Elastic motion correction (eMOCO) is usually used in PET/CT to correct for cardiac and respiratory motions in PET images, which has proven to be effective24–26.
In this study, we implemented the eMOCO technique on a PET/MRI system and investigated its performance in a phantom as well as clinical setting. The main finding from this study is that the eMOCO improved the STD in different reconstruction and thereby provided lower noise levels within the images. The phantom results suggest that eMOCO would not necessarily improve the SNR in cold lesions. However, it may still improve detectability since the SNR at cold lesion is not necessarily correlated to detection performance as it is with hot lesions.
The statistical analysis of the hot lesions within the liver presented no significant differences between the mean SUV, however the STD from eMOCO images was found to be statistically significantly lower when compared with the gated techniques. This indicates that the eMOCO enables PET-images with less statistical noise compared to the standard clinical gating technique. The lower STD in images corrected by eMOCO was apparent in liver, lung and heart VOIs measurements and in particular when cardiac and dual gating was applied. This suggests a dependency of the cardiac and dual gating modes on the correction technique. One explanation is that the eMOCO algorithm, when applied to all phases of the cardiac cycle (8 phases), includes the counts of all cardiac gates into the reference gate24.
From a clinical/practical perspective, the here found advantages of the eMOCO might not be as impressive as initially anticipated, at least not within our group. However, the specific improvements which have been found are nevertheless important for clinical reading. First of all, the fact that the results from the phantom measurements are translated into patient imaging findings speaks for the robustness of the method. The results, namely the partly reduced noise/increased SNR are important for clinical reading as it provides the radiologist/imaging reader with increased accuracy for quantification. This is especially important in follow up studies where clinical decisions are dependent of accurate measurement of differences or quantification of lesions. Many therapy decision criteria are now based on measurement of ratio’s (i.e. Deauville Criteria for lymphoma or myeloma, Hopkins Criteria for Head and Neck cancer, PROMISE score for PSMA imaging or Krenning Score for neuroendocrine tumour imaging). The partly increased consistency and reduction of standard deviation provided by the eMOCO compared to other reconstruction methods is offering additional accuracy for those specific clinical scenarios.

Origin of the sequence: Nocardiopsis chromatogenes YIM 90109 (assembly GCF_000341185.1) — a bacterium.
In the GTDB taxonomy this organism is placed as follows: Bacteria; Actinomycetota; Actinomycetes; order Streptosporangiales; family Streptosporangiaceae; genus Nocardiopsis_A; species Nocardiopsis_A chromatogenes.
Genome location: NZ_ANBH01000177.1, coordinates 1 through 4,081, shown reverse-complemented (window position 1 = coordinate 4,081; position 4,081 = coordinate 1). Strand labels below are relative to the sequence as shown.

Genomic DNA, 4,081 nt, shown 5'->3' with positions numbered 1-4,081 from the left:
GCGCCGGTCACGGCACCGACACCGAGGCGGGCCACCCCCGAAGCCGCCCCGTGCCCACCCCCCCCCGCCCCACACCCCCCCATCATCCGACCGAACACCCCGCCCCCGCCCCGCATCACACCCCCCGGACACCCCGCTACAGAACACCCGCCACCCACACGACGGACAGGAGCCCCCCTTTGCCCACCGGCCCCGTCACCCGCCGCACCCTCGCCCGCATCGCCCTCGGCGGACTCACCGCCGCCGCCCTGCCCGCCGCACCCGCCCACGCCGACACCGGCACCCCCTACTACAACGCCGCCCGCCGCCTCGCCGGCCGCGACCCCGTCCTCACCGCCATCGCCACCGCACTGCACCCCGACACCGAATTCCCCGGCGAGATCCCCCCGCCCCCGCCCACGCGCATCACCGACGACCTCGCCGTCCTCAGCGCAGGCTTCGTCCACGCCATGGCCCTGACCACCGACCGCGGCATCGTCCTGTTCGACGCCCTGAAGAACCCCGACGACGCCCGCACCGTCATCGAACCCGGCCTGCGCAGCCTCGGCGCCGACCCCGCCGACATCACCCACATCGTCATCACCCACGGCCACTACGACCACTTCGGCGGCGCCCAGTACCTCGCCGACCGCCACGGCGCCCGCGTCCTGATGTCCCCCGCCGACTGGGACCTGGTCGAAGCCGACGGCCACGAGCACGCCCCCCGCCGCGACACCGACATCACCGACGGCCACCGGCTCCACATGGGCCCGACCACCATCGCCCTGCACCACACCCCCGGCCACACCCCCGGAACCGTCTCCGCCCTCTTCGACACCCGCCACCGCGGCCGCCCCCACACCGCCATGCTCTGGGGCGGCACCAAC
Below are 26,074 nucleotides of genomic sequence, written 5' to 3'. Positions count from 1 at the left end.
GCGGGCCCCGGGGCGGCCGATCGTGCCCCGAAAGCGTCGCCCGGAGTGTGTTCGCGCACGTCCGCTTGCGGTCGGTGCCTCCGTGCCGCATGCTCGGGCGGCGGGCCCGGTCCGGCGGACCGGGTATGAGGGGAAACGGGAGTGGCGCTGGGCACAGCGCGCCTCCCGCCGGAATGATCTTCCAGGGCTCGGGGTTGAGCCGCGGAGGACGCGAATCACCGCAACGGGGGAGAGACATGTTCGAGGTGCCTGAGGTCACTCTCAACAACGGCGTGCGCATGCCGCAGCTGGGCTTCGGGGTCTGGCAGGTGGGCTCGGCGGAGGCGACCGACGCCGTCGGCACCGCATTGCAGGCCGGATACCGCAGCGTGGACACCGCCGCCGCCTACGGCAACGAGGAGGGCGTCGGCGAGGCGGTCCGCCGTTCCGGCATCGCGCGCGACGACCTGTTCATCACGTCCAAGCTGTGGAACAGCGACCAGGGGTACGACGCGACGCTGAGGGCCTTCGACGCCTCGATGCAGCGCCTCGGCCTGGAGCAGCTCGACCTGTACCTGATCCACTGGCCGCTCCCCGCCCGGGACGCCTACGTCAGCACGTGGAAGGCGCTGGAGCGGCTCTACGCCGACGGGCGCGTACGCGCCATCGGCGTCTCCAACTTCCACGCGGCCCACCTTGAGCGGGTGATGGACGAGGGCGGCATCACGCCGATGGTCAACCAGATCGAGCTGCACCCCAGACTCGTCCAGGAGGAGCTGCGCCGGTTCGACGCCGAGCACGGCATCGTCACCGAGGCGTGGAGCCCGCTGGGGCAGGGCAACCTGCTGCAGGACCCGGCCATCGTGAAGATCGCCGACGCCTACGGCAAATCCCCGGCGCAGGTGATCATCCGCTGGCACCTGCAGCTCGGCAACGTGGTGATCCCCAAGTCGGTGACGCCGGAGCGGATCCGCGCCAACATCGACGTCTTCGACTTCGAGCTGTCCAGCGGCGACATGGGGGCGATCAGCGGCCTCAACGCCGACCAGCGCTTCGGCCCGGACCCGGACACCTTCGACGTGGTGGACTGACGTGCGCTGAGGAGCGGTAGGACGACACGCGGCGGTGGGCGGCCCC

There are several strategies to achieve PET motion compensation within PET/MRI. The core requirement for a given strategy is an accurate respiratory motion model that can be generated with either the aid of external device (belt), MR data or PET data. Common MR-based respiratory motion models such as retrospective gating and averaging over multiple respiratory cycles27 usually provide better image quality but are unable to reflect inter-cycle variations in the respiration pattern. Another MR-based motion model can be generated using fast MR pulse sequences, but images may suffer loss of signal-to-noise ratio and decreased spatial resolution. While, MR-based MOCO techniques can be applied to PET data using either motion compensated image reconstruction (MCIR)27 or post-reconstruction registration (PRR)28, they usually require specific modified pulse sequence in place, and/or performing MRI scanning throughout the whole PET acquisition time. One example of these techniques is the BodyCompassTM29–31 which utilizes a 3D T1-weighted radial stack-of-stars MRI pulse sequence to calculate the respiratory signal and create the motion model. In this sequence, the respiratory signal is acquired during the full PET acquisition in order to preserve both high spatial resolution and the different respiratory pattern. The technique does not require navigator echo nor external devices as a source of motion signal, instead, self-gating in a retrospective PRR reconstruction fashion is utilized. The drawback of this technique is the need for optimization of number of bins and bin sizes which are required to reduce the intra-bin motion at the diaphragm. Additionally, to generate a sufficient motion model in this case, relatively long scan time is also required which subsequently may thwarts useful MRI information during this time. It is worth mentioning here that BodyCompass was not reported in this study, since it could not be implemented with phantom acquisitions.
In contrast to self-gated MR-based MOCO, PET-based eMOCO, reported in this study, depends only on the sensor that provides the motion information while utilizing the PET data itself without the dependency on inputs from the MR side. This allowed the use of the PET-data fully without the loss of information from both MRI and PET modalities. The eMOCO algorithm computation time was also tolerable to a clinical setting which is an advantage in terms of the complete reconstruction time. Overall eMOCO is partly significantly better in phantom measurements, in breathing type motion corrections, even with lower doses – overall offering several advantages for those type of acquisitions. This was found to partly even true for cardiac imaging.
The decision on which technique to be used for motion correction still depends on the availability of the algorithms used in motion model generation and correction, as well as and the scanner time. In our study we were able to perform the eMOCO technique with the aid of offline reconstruction-eMOCO combined algorithm which required specific setting that is not yet available for clinical routine. Implementation of the eMOCO into the PET/MRI modality still to be achieved before it is available for all studies.